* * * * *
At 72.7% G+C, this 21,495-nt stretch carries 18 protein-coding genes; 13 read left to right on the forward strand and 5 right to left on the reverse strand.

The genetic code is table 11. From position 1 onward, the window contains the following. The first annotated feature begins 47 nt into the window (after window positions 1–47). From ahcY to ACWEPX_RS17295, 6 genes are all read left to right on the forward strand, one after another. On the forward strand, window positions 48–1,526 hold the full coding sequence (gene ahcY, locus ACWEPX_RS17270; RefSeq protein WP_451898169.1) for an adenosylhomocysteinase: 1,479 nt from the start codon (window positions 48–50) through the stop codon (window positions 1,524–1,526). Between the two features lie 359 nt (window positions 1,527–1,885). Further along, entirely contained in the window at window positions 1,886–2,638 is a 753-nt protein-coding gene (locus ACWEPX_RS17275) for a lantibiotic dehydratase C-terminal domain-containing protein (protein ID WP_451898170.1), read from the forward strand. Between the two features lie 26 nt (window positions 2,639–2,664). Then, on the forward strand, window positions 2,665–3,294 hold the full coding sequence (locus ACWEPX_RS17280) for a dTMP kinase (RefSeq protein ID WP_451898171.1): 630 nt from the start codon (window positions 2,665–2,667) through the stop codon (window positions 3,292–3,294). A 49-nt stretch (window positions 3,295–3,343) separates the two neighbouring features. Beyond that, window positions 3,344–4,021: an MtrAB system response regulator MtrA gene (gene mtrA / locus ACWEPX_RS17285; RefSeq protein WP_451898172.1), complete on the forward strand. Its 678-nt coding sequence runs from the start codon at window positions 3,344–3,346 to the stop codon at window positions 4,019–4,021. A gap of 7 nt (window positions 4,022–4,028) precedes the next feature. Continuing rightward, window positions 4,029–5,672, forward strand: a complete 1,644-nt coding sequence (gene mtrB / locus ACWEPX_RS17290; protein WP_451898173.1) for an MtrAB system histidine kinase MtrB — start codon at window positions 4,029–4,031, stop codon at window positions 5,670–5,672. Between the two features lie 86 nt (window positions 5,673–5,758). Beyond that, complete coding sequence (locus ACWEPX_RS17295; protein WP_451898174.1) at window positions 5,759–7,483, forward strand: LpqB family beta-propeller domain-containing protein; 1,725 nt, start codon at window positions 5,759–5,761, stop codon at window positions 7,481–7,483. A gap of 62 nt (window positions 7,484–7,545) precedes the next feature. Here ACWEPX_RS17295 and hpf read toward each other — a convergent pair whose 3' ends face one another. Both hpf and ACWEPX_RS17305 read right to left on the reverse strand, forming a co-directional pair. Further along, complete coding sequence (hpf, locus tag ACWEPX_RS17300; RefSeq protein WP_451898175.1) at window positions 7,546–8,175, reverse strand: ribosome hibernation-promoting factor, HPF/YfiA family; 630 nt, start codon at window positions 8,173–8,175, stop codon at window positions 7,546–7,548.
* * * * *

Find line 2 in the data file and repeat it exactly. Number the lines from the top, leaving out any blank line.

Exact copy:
The genetic code is table 11. From position 1 onward, the window contains the following. The first annotated feature begins 47 nt into the window (after window positions 1–47). From ahcY to ACWEPX_RS17295, 6 genes are all read left to right on the forward strand, one after another. On the forward strand, window positions 48–1,526 hold the full coding sequence (gene ahcY, locus ACWEPX_RS17270; RefSeq protein WP_451898169.1) for an adenosylhomocysteinase: 1,479 nt from the start codon (window positions 48–50) through the stop codon (window positions 1,524–1,526). Between the two features lie 359 nt (window positions 1,527–1,885). Further along, entirely contained in the window at window positions 1,886–2,638 is a 753-nt protein-coding gene (locus ACWEPX_RS17275) for a lantibiotic dehydratase C-terminal domain-containing protein (protein ID WP_451898170.1), read from the forward strand. Between the two features lie 26 nt (window positions 2,639–2,664). Then, on the forward strand, window positions 2,665–3,294 hold the full coding sequence (locus ACWEPX_RS17280) for a dTMP kinase (RefSeq protein ID WP_451898171.1): 630 nt from the start codon (window positions 2,665–2,667) through the stop codon (window positions 3,292–3,294). A 49-nt stretch (window positions 3,295–3,343) separates the two neighbouring features. Beyond that, window positions 3,344–4,021: an MtrAB system response regulator MtrA gene (gene mtrA / locus ACWEPX_RS17285; RefSeq protein WP_451898172.1), complete on the forward strand. Its 678-nt coding sequence runs from the start codon at window positions 3,344–3,346 to the stop codon at window positions 4,019–4,021. A gap of 7 nt (window positions 4,022–4,028) precedes the next feature. Continuing rightward, window positions 4,029–5,672, forward strand: a complete 1,644-nt coding sequence (gene mtrB / locus ACWEPX_RS17290; protein WP_451898173.1) for an MtrAB system histidine kinase MtrB — start codon at window positions 4,029–4,031, stop codon at window positions 5,670–5,672. Between the two features lie 86 nt (window positions 5,673–5,758). Beyond that, complete coding sequence (locus ACWEPX_RS17295; protein WP_451898174.1) at window positions 5,759–7,483, forward strand: LpqB family beta-propeller domain-containing protein; 1,725 nt, start codon at window positions 5,759–5,761, stop codon at window positions 7,481–7,483. A gap of 62 nt (window positions 7,484–7,545) precedes the next feature. Here ACWEPX_RS17295 and hpf read toward each other — a convergent pair whose 3' ends face one another. Both hpf and ACWEPX_RS17305 read right to left on the reverse strand, forming a co-directional pair. Further along, complete coding sequence (hpf, locus tag ACWEPX_RS17300; RefSeq protein WP_451898175.1) at window positions 7,546–8,175, reverse strand: ribosome hibernation-promoting factor, HPF/YfiA family; 630 nt, start codon at window positions 8,173–8,175, stop codon at window positions 7,546–7,548.